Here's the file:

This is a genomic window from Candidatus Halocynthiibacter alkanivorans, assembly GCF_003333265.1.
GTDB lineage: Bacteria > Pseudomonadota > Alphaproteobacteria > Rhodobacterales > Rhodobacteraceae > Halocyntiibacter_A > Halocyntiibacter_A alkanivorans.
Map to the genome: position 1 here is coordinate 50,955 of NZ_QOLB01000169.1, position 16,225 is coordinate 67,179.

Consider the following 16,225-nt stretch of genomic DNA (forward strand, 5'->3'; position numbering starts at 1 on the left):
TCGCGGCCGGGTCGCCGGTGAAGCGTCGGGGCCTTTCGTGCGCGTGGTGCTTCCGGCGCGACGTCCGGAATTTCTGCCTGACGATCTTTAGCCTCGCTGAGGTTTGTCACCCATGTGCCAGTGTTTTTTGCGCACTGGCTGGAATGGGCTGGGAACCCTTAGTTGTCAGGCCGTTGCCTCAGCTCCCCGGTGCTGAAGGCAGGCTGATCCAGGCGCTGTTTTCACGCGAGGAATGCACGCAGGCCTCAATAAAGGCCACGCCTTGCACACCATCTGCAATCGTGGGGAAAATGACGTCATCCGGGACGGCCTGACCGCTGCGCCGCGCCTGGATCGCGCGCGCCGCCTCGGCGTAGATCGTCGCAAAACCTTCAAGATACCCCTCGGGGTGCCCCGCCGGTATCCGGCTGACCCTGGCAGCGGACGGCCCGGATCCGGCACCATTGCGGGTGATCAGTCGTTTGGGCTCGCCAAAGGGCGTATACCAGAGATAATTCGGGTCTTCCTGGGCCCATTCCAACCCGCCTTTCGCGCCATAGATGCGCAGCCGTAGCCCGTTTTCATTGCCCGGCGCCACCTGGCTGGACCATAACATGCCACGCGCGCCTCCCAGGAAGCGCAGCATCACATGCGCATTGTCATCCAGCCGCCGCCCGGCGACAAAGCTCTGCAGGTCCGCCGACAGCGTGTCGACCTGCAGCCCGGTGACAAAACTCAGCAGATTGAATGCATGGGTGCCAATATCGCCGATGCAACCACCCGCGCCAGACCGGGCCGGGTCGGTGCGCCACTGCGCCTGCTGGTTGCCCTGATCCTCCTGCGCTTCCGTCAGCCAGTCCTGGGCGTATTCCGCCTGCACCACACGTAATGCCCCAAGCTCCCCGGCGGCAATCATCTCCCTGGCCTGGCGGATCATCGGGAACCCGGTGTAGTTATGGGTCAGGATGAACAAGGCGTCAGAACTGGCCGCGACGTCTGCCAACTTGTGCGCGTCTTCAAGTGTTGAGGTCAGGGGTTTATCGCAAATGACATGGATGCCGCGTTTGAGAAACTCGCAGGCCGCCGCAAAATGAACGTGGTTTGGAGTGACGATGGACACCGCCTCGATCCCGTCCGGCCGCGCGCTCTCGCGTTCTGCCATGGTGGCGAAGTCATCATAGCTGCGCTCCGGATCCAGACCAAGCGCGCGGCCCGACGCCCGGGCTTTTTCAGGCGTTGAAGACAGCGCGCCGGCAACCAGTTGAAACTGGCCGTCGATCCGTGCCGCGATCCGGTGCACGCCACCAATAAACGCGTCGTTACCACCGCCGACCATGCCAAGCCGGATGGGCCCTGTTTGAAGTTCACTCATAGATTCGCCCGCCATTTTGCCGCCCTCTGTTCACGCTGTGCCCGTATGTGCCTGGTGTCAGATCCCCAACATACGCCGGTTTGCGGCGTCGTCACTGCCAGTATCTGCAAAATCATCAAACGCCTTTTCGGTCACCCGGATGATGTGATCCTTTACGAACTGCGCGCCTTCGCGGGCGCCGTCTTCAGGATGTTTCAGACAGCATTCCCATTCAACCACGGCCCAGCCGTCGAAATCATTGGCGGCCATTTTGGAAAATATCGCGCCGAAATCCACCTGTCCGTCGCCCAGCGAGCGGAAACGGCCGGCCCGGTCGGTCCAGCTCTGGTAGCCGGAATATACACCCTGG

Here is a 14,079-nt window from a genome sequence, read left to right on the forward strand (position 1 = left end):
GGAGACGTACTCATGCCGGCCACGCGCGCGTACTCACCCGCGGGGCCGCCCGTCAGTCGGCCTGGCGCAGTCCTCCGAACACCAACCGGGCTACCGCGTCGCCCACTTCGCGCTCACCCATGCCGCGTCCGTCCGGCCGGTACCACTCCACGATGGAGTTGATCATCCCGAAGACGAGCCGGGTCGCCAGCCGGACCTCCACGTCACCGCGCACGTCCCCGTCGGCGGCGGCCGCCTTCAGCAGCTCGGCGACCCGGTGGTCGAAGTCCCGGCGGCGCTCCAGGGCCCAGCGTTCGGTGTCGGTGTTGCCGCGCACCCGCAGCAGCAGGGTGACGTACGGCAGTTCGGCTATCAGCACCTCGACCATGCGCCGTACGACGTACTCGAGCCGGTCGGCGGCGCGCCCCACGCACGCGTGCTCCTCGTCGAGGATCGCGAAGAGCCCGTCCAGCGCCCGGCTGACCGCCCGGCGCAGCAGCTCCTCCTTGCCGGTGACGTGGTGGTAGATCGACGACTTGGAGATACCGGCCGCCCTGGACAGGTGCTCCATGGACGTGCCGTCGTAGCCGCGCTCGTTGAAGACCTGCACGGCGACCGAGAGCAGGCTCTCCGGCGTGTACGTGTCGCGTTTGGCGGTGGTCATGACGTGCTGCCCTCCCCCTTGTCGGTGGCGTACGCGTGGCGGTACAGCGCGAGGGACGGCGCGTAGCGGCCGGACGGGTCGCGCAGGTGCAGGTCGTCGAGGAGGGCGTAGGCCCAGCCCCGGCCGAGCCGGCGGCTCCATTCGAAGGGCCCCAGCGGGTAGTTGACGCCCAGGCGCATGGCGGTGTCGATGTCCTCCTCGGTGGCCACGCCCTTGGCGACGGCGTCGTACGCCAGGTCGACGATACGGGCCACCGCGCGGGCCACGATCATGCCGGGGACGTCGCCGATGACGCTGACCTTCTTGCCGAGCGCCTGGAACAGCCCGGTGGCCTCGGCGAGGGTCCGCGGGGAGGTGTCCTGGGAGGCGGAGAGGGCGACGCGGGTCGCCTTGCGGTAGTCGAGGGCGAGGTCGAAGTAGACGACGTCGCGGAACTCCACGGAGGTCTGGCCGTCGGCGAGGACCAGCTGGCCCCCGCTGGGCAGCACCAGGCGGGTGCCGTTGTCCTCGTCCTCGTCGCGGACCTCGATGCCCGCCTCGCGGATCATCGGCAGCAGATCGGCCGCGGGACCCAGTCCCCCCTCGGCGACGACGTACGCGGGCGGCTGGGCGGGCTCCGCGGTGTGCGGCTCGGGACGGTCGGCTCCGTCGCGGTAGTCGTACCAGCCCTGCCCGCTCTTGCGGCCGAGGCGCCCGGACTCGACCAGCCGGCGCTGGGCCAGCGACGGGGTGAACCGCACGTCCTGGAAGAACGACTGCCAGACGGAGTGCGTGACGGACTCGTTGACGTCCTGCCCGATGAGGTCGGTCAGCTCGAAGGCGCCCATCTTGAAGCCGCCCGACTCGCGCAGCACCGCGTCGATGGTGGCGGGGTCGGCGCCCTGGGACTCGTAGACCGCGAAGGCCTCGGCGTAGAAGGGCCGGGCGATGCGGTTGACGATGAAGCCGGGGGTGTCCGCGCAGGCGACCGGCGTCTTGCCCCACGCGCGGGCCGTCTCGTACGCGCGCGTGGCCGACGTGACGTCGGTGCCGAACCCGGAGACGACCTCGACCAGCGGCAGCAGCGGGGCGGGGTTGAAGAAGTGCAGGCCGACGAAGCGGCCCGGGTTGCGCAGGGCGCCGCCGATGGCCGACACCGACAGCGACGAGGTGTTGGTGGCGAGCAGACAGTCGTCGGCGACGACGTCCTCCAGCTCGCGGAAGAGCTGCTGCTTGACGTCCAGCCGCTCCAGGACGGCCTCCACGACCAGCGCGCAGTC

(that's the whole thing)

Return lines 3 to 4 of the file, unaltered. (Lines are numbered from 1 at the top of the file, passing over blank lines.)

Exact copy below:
Map to the genome: position 1 here is coordinate 50,955 of NZ_QOLB01000169.1, position 16,225 is coordinate 67,179.

Consider the following 16,225-nt stretch of genomic DNA (forward strand, 5'->3'; position numbering starts at 1 on the left):